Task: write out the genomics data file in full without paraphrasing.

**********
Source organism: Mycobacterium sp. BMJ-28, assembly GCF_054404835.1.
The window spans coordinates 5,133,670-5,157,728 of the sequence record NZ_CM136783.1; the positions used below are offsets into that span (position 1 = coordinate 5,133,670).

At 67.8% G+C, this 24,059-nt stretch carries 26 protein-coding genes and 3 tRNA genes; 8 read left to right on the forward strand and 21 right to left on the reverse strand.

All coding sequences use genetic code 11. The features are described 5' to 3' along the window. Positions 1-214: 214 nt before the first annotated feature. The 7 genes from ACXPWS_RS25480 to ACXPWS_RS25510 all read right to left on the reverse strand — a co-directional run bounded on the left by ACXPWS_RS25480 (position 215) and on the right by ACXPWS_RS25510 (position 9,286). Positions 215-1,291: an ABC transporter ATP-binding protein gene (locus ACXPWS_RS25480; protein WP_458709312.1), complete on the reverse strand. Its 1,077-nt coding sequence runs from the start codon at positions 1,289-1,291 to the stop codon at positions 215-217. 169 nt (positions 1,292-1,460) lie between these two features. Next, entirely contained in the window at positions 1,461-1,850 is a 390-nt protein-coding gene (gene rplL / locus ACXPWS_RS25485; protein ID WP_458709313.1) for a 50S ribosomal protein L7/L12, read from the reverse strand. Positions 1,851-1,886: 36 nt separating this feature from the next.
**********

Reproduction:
Source organism: Mycobacterium sp. BMJ-28, assembly GCF_054404835.1.
The window spans coordinates 5,133,670-5,157,728 of the sequence record NZ_CM136783.1; the positions used below are offsets into that span (position 1 = coordinate 5,133,670).

At 67.8% G+C, this 24,059-nt stretch carries 26 protein-coding genes and 3 tRNA genes; 8 read left to right on the forward strand and 21 right to left on the reverse strand.

All coding sequences use genetic code 11. The features are described 5' to 3' along the window. Positions 1-214: 214 nt before the first annotated feature. The 7 genes from ACXPWS_RS25480 to ACXPWS_RS25510 all read right to left on the reverse strand — a co-directional run bounded on the left by ACXPWS_RS25480 (position 215) and on the right by ACXPWS_RS25510 (position 9,286). Positions 215-1,291: an ABC transporter ATP-binding protein gene (locus ACXPWS_RS25480; protein WP_458709312.1), complete on the reverse strand. Its 1,077-nt coding sequence runs from the start codon at positions 1,289-1,291 to the stop codon at positions 215-217. 169 nt (positions 1,292-1,460) lie between these two features. Next, entirely contained in the window at positions 1,461-1,850 is a 390-nt protein-coding gene (gene rplL / locus ACXPWS_RS25485; protein ID WP_458709313.1) for a 50S ribosomal protein L7/L12, read from the reverse strand. Positions 1,851-1,886: 36 nt separating this feature from the next.